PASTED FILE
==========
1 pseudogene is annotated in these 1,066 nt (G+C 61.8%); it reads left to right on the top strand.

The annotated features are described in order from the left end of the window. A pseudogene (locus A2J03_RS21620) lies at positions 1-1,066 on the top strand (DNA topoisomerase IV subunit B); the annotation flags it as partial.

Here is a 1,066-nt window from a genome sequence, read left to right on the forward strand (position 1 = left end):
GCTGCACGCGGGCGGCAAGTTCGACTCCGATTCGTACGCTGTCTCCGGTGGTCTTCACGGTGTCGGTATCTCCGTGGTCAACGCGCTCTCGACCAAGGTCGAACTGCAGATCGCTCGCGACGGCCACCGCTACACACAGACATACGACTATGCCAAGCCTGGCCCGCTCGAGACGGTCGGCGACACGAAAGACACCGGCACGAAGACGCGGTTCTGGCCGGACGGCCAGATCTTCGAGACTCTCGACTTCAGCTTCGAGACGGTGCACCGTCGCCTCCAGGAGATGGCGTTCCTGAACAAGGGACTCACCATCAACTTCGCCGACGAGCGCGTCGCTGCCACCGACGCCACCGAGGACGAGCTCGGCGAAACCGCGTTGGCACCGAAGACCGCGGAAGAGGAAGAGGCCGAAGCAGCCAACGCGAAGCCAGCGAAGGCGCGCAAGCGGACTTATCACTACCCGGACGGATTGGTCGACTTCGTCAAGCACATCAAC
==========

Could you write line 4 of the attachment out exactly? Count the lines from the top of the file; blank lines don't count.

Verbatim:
GCTGCACGCGGGCGGCAAGTTCGACTCCGATTCGTACGCTGTCTCCGGTGGTCTTCACGGTGTCGGTATCTCCGTGGTCAACGCGCTCTCGACCAAGGTCGAACTGCAGATCGCTCGCGACGGCCACCGCTACACACAGACATACGACTATGCCAAGCCTGGCCCGCTCGAGACGGTCGGCGACACGAAAGACACCGGCACGAAGACGCGGTTCTGGCCGGACGGCCAGATCTTCGAGACTCTCGACTTCAGCTTCGAGACGGTGCACCGTCGCCTCCAGGAGATGGCGTTCCTGAACAAGGGACTCACCATCAACTTCGCCGACGAGCGCGTCGCTGCCACCGACGCCACCGAGGACGAGCTCGGCGAAACCGCGTTGGCACCGAAGACCGCGGAAGAGGAAGAGGCCGAAGCAGCCAACGCGAAGCCAGCGAAGGCGCGCAAGCGGACTTATCACTACCCGGACGGATTGGTCGACTTCGTCAAGCACATCAAC